Malok the Destroyer is a huge red dragon that inhabits the Old World. It had been the mount of a dragon prince of the kingdom of Caledor during the War of the Beard, but when he died, Malok set out and created his lair on the Isla de Sangre, an island north of Estalia.
Being a Dragon thousands of years old, Malok is colossal in size. It measured approximately sixty meters from the end of the snout to the pointed spike that topped its immense tail. Its limbs and flanks are covered with red scales that darken to a thick cuirass of black bony plates upon reaching the back, from which a row of sharp spikes rose. Each of the dragon's legs is a thick lump like a tree trunk, swollen with muscle and power under its scaly covering. Colossal wings spread from the shoulders, great leathery fabrics stretched over a structure of finger bone.
Malok has a body full of scars, the result of his life of conflicts, although two of them stand out from the rest, painful memories of his participation in the war between the High Elves and the Dwarves, which serve to identify him more easily.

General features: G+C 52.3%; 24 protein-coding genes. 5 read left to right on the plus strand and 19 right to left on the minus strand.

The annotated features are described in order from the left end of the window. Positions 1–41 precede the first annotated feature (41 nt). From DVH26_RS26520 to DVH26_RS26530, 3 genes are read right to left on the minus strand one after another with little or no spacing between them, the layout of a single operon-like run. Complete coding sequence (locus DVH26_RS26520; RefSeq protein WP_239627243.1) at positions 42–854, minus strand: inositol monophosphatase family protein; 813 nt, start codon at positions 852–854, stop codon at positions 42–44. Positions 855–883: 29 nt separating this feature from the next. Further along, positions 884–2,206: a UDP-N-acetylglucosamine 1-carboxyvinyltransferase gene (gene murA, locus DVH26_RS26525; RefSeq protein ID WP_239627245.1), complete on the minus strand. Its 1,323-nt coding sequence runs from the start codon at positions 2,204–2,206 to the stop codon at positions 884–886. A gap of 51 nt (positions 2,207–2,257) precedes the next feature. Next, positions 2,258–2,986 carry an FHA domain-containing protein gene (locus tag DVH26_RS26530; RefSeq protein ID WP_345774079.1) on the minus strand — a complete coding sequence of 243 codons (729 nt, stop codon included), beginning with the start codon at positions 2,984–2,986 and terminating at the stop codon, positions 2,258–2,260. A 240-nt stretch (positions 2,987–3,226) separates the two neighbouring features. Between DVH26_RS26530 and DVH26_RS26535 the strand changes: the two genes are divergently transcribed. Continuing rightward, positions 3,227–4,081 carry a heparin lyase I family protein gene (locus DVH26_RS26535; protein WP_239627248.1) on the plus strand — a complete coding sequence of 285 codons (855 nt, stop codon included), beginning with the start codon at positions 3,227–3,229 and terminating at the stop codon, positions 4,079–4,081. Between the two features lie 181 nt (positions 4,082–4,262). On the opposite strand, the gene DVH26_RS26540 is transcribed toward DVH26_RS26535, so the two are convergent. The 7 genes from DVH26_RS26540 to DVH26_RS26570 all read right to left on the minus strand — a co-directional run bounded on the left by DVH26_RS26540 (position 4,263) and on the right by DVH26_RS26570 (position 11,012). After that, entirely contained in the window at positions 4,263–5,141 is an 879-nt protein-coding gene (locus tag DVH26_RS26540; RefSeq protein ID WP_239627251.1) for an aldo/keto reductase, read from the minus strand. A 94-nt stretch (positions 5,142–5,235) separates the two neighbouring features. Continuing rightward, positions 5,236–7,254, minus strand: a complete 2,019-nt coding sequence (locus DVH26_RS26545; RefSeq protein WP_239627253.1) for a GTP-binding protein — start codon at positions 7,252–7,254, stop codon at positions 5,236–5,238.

When the Dragons began to fall into a deep sleep and fewer and fewer came to the call of war. Some members of the Caledor nobility suffered from the loss of power resulting from the long sleep of their draconian allies, and ordered the creation of a series of magical talismans, the Fell Fang, small musical instruments made from the fangs of these beasts. and that they allowed them to control the dragons according to their will, enslaving them and forcing them to wake up when their lords called them. But that was considered both a crime for the selfish use of magic as well as an act of treason against creatures that were friends and allies of the elves. For this reason, those nobles, known by the name of Grey Lords, were condemned to exile and were forbidden to return to Ulthuan.
Furthermore, the Fell Fang were dangerous artifacts. It took enormous willpower to be able to fully control a Dragon, and at best the control is not very strong. It is easier and requires less effort when you have to force a dragon to do something that is in its nature, but it is much more difficult to control its impulses when forced to do something contrary to them. And what is worse, once lost control, the proud dragon used to unleash his wrath on whoever possessed the Fell Fang, in revenge for having been subdued in such a way, regardless of the death and destruction he might cause in the process.
One of these nobles was a former dragon rider, who had settled in the territories now known as the Grey Mountains after their expulsion from the mainland island. At the outbreak of the Beard War, the exiled prince used the beast against the dwarves, making an entire page of the Book of Grudges in which his name appears. It was in that conflict that he was baptized with the name by which he is now known, since "Malok" means "malice" in ancient khazalid, displacing his Eltharin name that he ended up being forgotten.